‘We were abducted’: Activists counter military account at NTF-ELCAC presser

Iya Gozum

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‘We were abducted’: Activists counter military account at NTF-ELCAC presser

COUNTERSTATEMENT. Jonila Castro, Jhed Tamano, the two activists who went missing in Bataan, confirmed in a press conference held by the NTF-ELCAC that they were abducted, coerced by the military. Screenshot from NTF-ELCAC

Screenshot from NTF-ELCAC

'There is no legal basis to hold them any second longer,' says National Union of Peoples' Lawyers chairperson Edre Olalia, as he joined groups seeking the immediate release of environmental activists Jhed Tamano and Jonila Castro

MANILA, Philippines – In a press conference surrounded by government and military officials, the two environmental activists who had gone missing in Bataan declared that they were indeed abducted by the military on September 2. 

‘We were abducted’: Activists counter military account at NTF-ELCAC presser

The National Task Force to End Local Communist Armed Conflict (NTF-ELCAC) held a press conference on Tuesday, September 19, at the Plaridel Municipal Hall in Bulacan, to show that Jhed Tamano and Jonila Castro had “voluntarily surrendered” to the military. 

“Ang totoo po e dinukot kami ng mga militar sakay ng van. Napilitan din kami na sumurrender dahil pinagbantaan ‘yung buhay namin,” Castro said. 

(The truth is we were abducted by the military onboard a van. We were coerced to surrender because they threatened our lives.) 

Their statements disproved the earlier statement of National Security Council Assistant Director General Jonathan Malaya that the two were “safe and sound” under military custody. Environmental advodates and human rights groups had warned that the had been coerced into executing their sworn affidavits.

“Hindi rin namin ginusto na mapunta kami sa kustodiya ng mga militar. Hindi rin totoo ‘yung laman ng affidavit dahil ginawa ‘yun, pinirmahan ‘yun sa loob ng kampo ng militar. Wala na kaming magagawa sa mga pagkakataon na ‘yun,” Castro said.

(We didn’t choose to be under military custody. The contents of the affidavits are not true because those were made, those were signed inside the military camp. We didn’t have any choice at the time.) 

Tamano corroborated Castro’s statements.

“That night, on September 2, we were walking on the road when someone abducted us,” Tamano said in Filipino, recounted the events leading to their abduction. 

“An SUV stopped in front of us, took us away, and coerced us to come with them. That’s the truth. We thought it was a syndicate. But they know us. And then…” Tamano exhaled and didn’t finish her sentence.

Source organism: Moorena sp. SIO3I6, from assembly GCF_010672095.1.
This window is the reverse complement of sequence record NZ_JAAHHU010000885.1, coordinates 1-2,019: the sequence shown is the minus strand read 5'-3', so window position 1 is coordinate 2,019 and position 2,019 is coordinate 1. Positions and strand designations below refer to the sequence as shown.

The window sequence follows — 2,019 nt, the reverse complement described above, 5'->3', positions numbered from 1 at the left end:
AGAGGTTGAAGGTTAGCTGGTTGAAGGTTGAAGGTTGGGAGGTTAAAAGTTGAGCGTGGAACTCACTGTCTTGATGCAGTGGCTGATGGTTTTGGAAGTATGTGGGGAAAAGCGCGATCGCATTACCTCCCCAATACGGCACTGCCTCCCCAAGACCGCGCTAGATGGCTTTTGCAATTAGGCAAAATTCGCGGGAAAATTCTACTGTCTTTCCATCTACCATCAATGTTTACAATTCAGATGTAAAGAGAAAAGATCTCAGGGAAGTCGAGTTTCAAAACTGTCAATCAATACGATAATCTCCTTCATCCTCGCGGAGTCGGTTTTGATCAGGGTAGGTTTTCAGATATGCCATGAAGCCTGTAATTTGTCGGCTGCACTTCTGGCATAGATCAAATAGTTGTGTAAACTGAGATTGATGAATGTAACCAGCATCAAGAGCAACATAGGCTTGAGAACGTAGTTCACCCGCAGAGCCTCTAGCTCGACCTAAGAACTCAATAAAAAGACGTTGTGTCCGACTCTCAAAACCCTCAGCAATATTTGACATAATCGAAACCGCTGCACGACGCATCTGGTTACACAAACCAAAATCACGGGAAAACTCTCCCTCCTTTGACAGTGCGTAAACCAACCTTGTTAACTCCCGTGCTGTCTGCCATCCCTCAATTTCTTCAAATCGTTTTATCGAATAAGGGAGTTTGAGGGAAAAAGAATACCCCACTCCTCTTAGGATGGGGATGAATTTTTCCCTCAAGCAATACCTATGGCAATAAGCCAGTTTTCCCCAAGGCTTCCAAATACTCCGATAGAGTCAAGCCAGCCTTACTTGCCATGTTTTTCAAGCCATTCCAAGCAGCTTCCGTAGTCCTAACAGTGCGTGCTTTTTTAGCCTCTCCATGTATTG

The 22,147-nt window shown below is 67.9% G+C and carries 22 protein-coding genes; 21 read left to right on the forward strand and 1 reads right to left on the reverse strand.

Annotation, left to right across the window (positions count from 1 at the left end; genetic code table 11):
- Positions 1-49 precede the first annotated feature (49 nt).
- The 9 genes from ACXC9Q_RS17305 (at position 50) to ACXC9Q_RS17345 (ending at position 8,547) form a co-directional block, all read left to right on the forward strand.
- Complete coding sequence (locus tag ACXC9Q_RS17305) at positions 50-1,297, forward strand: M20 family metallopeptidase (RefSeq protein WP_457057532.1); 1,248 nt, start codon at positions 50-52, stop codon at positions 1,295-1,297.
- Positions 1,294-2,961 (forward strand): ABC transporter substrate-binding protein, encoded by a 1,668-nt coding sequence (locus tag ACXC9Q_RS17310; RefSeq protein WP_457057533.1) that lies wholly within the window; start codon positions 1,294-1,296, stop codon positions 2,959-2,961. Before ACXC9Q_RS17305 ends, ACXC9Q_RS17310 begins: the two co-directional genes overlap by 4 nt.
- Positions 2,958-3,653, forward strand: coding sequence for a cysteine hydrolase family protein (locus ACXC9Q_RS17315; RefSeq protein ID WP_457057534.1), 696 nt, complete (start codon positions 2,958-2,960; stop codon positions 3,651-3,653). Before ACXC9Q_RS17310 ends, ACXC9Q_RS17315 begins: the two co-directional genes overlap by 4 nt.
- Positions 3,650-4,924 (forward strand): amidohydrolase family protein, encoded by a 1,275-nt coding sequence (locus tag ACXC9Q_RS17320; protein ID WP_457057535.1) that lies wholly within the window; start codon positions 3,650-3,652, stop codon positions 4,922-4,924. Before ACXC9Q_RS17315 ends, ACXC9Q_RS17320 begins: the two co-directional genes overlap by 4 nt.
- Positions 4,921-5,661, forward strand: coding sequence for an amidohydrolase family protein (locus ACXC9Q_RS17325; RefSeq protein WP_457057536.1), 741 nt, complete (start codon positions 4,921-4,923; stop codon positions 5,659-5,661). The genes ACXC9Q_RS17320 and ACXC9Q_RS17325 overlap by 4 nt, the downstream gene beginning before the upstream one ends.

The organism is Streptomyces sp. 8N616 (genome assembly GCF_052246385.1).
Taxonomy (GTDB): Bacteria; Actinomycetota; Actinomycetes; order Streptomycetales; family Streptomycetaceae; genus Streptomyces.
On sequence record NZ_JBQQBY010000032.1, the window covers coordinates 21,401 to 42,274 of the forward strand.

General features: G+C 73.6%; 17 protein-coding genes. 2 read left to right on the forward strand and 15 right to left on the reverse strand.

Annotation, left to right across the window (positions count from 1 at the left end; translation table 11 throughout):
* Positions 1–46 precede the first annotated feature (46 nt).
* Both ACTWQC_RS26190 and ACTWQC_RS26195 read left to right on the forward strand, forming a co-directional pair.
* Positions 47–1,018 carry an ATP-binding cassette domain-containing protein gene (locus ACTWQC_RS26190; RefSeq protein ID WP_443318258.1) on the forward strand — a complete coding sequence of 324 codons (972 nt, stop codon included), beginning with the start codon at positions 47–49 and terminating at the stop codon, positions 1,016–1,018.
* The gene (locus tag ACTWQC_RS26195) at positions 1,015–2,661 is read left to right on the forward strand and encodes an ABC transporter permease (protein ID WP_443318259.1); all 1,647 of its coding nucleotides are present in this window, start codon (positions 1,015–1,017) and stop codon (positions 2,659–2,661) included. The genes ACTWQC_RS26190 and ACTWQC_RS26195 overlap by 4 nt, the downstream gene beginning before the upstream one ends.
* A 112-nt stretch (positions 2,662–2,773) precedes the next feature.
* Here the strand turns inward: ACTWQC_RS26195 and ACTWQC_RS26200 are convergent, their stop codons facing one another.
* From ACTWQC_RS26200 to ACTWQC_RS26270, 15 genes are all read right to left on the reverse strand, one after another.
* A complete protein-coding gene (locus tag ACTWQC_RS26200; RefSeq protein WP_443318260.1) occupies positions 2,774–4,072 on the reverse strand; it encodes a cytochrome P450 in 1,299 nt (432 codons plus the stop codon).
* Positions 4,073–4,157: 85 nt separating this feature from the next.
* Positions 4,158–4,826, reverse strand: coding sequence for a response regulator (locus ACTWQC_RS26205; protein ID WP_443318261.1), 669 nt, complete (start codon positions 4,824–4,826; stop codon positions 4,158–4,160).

Rappler sought the comment of Malaya, who earlier claimed that Tamano and Castro were trying to leave the communist movement, but he had yet to respond as of posting time. This story will be updated once he does.

Sticking to the story

Even after Castro and Tamano categorically said they were abducted, NTF-ELCAC and military officials insisted that they were in the aid of the two activists. 

NTF-ELCAC Director Alexander Umpar said they stand by the report of the Armed Forces of the Philippines and called Castro and Tamano “victims of terrorism.”

“Kailangan natin tulungan pa rin ‘yung ating dalawang nagbalik loob sa ‘tin sa gobyerno, ano pa mang dahilan ‘yan,” said Umpar. “We are here.”

(We need to still help these two who returned to the side of the government, whatever their reasons may be.) 

Lieutenant Colonel Ronel dela Cruz said the military only acted on September 10, after receiving a tip on the whereabouts of the two activists. Dela Cruz said they didn’t know what the two were saying in the press conference.

“Ang pinanghahawakan po namin ngayon kasi pumirma po sila ng kustodiya po, pumirma po sila ng papel,” Dela Cruz said. (What we are holding on to is that they signed the custody [form], they signed the paper.) 

According to Dela Cruz’s account, on September 11, his team went to the location that their informant had given them. Negotiations were reportedly made until the wee hours of the morning of September 12, when they arrived at the camp of the 70th Infantry Battalion of the Philippine Army. Dela Cruz said he met the two women around 7 am that day.